I'm sure some will ask which ones I agree with, and which ones I do not. OK, here goes.
- Never forget that you don't teach in a vacuum.
- Be skeptical of everything you heard in ed school.
- Go find a good, experienced teacher, and ask him for advice.
- Grade as objectively as possible.
- Assess your students' performance frequently.
- Critique yourself--harshly.
- Classes gel as entities.
- Treat your students with respect.
- Be an authority figure--and set an example.
- Stick to your topic. While that's generally good advice, it sometimes conflicts with the very first piece of advice he offered--that of remembering that you don't teach in a vacuum.
- Your students are paramount. Again, generally good advice, but not always. As I tell parents on Back To School Night, my own son comes first, their kid comes second. I think they understand why it has to be that way.
that explains a lot lol
Rightwingprof's agenda on "Stick to your topic" was to silence "lefies." I'm sure he softens the stance when it would interfere with The Mission of The Right.
So no worries; no doubt Rightwingprof's OK with high school math teachers espousing the virtues of Ronald Reagan, singing the praises of All Things Republican, countering the Scientific Conspiracy that is "global warming," and bashing labor unions... between lessons on polynomials and the quadratic equation.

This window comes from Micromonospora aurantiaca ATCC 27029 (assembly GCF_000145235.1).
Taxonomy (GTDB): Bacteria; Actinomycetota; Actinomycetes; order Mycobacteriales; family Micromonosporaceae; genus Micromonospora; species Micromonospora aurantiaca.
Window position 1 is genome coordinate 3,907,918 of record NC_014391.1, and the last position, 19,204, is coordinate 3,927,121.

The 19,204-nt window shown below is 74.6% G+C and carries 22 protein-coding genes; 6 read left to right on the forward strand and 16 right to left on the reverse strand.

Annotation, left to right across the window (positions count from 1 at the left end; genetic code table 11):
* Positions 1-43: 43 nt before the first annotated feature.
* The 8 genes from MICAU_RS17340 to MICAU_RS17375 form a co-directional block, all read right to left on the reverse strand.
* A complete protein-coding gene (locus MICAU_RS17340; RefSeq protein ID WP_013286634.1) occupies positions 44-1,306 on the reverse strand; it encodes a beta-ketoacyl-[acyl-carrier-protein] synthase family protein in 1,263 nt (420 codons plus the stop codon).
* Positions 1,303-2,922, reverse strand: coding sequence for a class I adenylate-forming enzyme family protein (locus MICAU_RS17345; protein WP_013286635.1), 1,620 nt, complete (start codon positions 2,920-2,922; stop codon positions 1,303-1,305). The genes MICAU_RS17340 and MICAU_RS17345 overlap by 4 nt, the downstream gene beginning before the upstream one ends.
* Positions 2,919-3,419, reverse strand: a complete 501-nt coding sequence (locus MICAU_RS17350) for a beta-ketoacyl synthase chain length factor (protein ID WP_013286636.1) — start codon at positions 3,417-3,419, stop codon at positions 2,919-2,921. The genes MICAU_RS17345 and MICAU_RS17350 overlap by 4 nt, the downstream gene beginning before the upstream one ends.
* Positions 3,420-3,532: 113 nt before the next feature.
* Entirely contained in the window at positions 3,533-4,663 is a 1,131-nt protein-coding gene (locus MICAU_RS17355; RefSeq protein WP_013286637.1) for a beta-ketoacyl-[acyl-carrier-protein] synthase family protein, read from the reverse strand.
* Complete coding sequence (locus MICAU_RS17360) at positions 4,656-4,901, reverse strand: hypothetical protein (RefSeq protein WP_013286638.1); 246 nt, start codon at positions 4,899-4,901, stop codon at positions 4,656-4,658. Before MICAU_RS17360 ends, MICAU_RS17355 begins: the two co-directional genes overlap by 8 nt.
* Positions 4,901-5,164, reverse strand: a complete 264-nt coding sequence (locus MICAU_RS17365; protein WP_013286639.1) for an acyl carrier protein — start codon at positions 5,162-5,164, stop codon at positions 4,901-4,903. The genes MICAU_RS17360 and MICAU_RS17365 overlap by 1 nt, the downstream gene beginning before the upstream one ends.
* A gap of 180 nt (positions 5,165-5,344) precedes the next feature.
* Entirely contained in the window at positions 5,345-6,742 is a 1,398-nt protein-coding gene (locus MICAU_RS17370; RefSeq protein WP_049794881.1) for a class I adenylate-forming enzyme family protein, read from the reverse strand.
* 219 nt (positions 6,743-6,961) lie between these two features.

I see "anonymous" can't read, and lives in a twisted fantasy world.
Of course, we knew that already.
To boil it down: Shut up and teach.
Actually, anonymous, if you had EVER bothered to read rightwingprof, as I have, you would know he is very content centered in class and does not see them as "social experiments" for either side of the spectrum. Teach them what you're supposed to, by the standards, and you'll be fine. It's what you were hired for. You aren't there to indoctrinate them (the students) in ideology of either side.
So, stick to your subject and standards.
What Mr. Miller talks about in class-whether it be on topic or not-is what keeps the class interesting. Personally, I don't want to learn about math for an hour or two, and I look forward to going to a class where the teacher can tell funny and interesting stories instead of shoving math down my throat. He knows when there is a time for fun, and he knows when he needs to teach math.
So, ultimately, sticking to the topic would make school a helluva lot more boring than it already is.
Are you saying math is *boring*???
Thanks for the vote of confidence. Have you done your assignment? =)
Other tips -
1.Stay out of the Teachers Lounge
2.Avoid political conversations in the Teachers Lounge
3.Question everything the local school site union rep tells you
Post a Comment